What is a “Leaf Peeper?” That is a term coined in the last few years to refer to those who travel to eastern Canada or New England between late September and the end of October to marvel at the magnificent beauty of the changing autumn colors.
Leaf peeping has become a multi-million dollar travel industry in eastern Canada’s provinces of Ontario, Québec, and the Atlantic Provinces. It also applies to the hundreds of thousands of people who tour upper New York State and New England. For the past decades, such tours were normally road trips, people simply motoring along the back roads and byways to view the progression of changing colors, staying at quaint country inns, and also enjoying the cultural flavor of these locales. Then the cruise ship industry decided that it could become a part of this seasonal activity by providing excursions between New York or Boston and Montréal, stopping at such ports as Portland and Bar Harbor, Maine; Saint John, New Brunswick; Halifax and Sydney, Nova Scotia; Charlottetown, Prince Edward Island; and then visiting Gaspé, Saguenay, Québec City, and other smaller ports along the mighty Saint Lawrence River in Québec.
The itineraries caught on, and today people book up to a year in advance to take a 10- to 12-day cruise during this “magical” season. If you have ever wanted to see the splendor of this seasonal spectacle and do it via the ease and luxury of a cruise ship, now is the time to book for 2016.
What is it that makes this part of the world so special with regard to the changing of the colors during the autumn season?
- The color change is brought about by a combination of factors, including the length of the daylight period, the dropping of temperature starting in mid-September, and the amount of moisture in the soil.
- Broadleaf, deciduous trees dominate the region, that term being in reference to trees that shed their leaves at the end of summer to prepare for the chill of winter.
- Each species of deciduous tree has its own prerequisites for changing color, and the end result is a myriad of shades with sugar maples providing the richest and most pulsating reds.
- All of the physical preconditions necessary to bring about vibrant colors such as the species of trees, the soil, and moisture conditions and the fact that much of the forest cover remains combine to create landscapes that burst forth with reds, oranges, gold, and yellow in a profusion of shades.
What is the advantage of cruising along the coast and up the Saint Lawrence River over taking a road trip through the region?
- A cruise ship provides the luxury and comfort of a fine hotel and you need to only unpack one time during the trip.
- There is far less stress in simply walking off the ship in each port and then going on a tour coach or exploring on your own for a day, then returning to the elegance of the ship.
- The cost of a cruise is no greater than that of spending the same number of days traveling up to a thousand miles or more, purchasing fuel, eating all your meals in restaurants, never knowing what level of quality will be provided, and staying in hotels or inns that are not always as advertised.
- You travel close to shore much of the time and can enjoy the landscape without having to watch the road, following map directions, and being cramped inside an automobile or crowded onto a bus if you are on a multi-day motor coach tour.
The time of year that you choose is critical when it comes to maximizing the color experience. Cruises often begin in mid-September, many of the ships making a Transatlantic crossing, repositioning of the ship from either the Baltic or Mediterranean market ultimately to the Caribbean. Often times on the actual repositioning cruise you have a 50 percent chance of not seeing much, if any, color because it is very difficult to predict the start of the transformation.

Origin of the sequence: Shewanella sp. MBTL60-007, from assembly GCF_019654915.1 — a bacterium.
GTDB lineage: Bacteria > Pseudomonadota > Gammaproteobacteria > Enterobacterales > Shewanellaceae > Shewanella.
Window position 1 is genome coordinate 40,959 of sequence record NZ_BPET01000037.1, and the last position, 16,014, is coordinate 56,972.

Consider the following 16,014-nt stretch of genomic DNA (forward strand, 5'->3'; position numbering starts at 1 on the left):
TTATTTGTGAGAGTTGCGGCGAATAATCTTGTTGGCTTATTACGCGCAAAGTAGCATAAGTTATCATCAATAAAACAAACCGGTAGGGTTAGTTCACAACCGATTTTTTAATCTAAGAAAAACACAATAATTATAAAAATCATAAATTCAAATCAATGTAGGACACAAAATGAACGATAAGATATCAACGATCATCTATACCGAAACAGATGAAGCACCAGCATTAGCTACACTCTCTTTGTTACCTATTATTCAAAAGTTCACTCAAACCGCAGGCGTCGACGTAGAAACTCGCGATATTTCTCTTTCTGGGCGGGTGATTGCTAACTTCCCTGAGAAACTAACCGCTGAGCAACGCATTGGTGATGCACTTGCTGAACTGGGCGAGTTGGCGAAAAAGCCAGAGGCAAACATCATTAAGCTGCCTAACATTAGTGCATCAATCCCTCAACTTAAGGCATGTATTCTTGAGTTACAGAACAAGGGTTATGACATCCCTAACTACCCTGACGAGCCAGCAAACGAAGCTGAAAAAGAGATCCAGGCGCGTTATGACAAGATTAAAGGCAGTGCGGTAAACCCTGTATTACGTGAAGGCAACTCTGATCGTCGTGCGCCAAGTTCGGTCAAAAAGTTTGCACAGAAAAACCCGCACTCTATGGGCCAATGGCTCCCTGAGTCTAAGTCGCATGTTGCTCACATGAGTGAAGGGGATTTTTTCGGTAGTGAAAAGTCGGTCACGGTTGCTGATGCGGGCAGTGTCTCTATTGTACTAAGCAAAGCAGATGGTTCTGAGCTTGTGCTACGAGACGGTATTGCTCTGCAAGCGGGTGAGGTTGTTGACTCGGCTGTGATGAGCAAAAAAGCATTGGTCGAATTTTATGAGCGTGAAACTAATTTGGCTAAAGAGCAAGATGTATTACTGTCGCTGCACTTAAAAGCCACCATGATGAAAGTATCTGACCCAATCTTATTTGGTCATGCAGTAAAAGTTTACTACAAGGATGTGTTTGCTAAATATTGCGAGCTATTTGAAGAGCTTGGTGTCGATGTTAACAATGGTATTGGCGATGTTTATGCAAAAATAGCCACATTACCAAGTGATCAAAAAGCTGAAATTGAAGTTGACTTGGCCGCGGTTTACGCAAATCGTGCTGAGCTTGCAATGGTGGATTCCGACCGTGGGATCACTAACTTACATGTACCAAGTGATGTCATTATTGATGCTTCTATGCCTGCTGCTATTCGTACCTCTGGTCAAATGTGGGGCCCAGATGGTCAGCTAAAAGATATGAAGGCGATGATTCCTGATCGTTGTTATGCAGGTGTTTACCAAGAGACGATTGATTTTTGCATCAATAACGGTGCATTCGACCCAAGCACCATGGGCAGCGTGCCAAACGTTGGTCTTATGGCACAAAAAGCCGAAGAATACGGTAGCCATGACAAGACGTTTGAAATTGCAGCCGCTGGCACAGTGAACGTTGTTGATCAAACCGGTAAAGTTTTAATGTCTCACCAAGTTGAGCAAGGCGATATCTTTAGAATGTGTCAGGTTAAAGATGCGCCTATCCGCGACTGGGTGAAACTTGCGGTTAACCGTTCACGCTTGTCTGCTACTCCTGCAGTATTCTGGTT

If you choose the latter cruises, say starting in mid-October, your chance of experiencing the peak of the color season is better, but those cruises sell out quickly. In 2015, I was on board the Silver Whisper from September 8 to October 26, making the Transatlantic crossing followed by three cruise segments between Montréal and New York City. It was only on the last segment that began October 15 when the colors simply exploded almost overnight. But 2015 was an atypical year. I have also seen the reverse in the past during other uncharacteristic years when the color change occurred in mid September and was over by the end of the month. Thus it is always a gamble as to being there for the peak period of brilliance.
From a cultural perspective, Montréal and Québec City are the two most exotic ports of call for most English-speaking guests. The Québecois lifestyle, architecture, and cuisine combine to give these ports a very strong European flavor. Halifax comes as a surprise to many because it has blossomed into a sophisticated and vibrant port city. And then there is Boston with its strong “Yankee” atmosphere steeped in early American history. Smaller ports of call such as Charlottetown or Saguenay offer a chance to experience a Canada that is both charming and serene. And enveloping the entire cruise is the majesty of the brilliant trees that at times appear to “glow” in their autumnal dress if you are fortunate enough to be there at the peak time.
Now is the time to consider an eastern Canada and New England autumn cruise before the best dates and choicest cabins are gone. It will be a cruise to remember.
Submitted by Dr. Lew Deitch, www.doctorlew.com
An avid traveler and an award-winning journalist, Ralph Grizzle produces articles, video and photos that are inspiring and informative, personal and passionate. A journalism graduate of the University of North Carolina at Chapel Hill, Ralph has specialized in travel writing for more than two decades. To read more cruise and port reviews by Ralph Grizzle, visit his website at www.avidcruiser.com.